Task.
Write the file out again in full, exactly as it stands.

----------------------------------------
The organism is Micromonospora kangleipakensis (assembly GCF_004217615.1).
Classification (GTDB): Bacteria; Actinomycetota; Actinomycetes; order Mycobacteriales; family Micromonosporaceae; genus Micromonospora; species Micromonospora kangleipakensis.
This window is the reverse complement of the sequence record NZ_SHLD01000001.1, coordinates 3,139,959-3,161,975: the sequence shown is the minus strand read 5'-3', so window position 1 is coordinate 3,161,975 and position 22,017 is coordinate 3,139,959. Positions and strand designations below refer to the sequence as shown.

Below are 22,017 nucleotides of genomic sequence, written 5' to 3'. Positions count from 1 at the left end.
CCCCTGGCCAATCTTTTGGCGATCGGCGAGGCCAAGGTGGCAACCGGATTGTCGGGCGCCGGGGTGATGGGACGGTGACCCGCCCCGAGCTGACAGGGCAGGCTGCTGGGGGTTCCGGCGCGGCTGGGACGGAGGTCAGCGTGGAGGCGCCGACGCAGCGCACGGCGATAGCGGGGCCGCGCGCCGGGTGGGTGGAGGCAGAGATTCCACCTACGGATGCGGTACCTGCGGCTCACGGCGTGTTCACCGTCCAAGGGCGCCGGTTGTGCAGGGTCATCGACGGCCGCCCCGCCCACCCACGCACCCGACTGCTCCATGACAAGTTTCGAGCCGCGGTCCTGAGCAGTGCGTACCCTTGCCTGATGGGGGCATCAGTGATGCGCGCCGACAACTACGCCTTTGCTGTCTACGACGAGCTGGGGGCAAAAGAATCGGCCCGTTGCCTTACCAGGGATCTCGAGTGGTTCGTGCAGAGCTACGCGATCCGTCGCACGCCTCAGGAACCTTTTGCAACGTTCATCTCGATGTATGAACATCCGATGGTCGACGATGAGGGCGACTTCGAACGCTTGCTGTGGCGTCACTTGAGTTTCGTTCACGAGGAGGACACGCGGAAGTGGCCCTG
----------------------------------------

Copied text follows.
The organism is Micromonospora kangleipakensis (assembly GCF_004217615.1).
Classification (GTDB): Bacteria; Actinomycetota; Actinomycetes; order Mycobacteriales; family Micromonosporaceae; genus Micromonospora; species Micromonospora kangleipakensis.
This window is the reverse complement of the sequence record NZ_SHLD01000001.1, coordinates 3,139,959-3,161,975: the sequence shown is the minus strand read 5'-3', so window position 1 is coordinate 3,161,975 and position 22,017 is coordinate 3,139,959. Positions and strand designations below refer to the sequence as shown.

Below are 22,017 nucleotides of genomic sequence, written 5' to 3'. Positions count from 1 at the left end.
CCCCTGGCCAATCTTTTGGCGATCGGCGAGGCCAAGGTGGCAACCGGATTGTCGGGCGCCGGGGTGATGGGACGGTGACCCGCCCCGAGCTGACAGGGCAGGCTGCTGGGGGTTCCGGCGCGGCTGGGACGGAGGTCAGCGTGGAGGCGCCGACGCAGCGCACGGCGATAGCGGGGCCGCGCGCCGGGTGGGTGGAGGCAGAGATTCCACCTACGGATGCGGTACCTGCGGCTCACGGCGTGTTCACCGTCCAAGGGCGCCGGTTGTGCAGGGTCATCGACGGCCGCCCCGCCCACCCACGCACCCGACTGCTCCATGACAAGTTTCGAGCCGCGGTCCTGAGCAGTGCGTACCCTTGCCTGATGGGGGCATCAGTGATGCGCGCCGACAACTACGCCTTTGCTGTCTACGACGAGCTGGGGGCAAAAGAATCGGCCCGTTGCCTTACCAGGGATCTCGAGTGGTTCGTGCAGAGCTACGCGATCCGTCGCACGCCTCAGGAACCTTTTGCAACGTTCATCTCGATGTATGAACATCCGATGGTCGACGATGAGGGCGACTTCGAACGCTTGCTGTGGCGTCACTTGAGTTTCGTTCACGAGGAGGACACGCGGAAGTGGCCCTG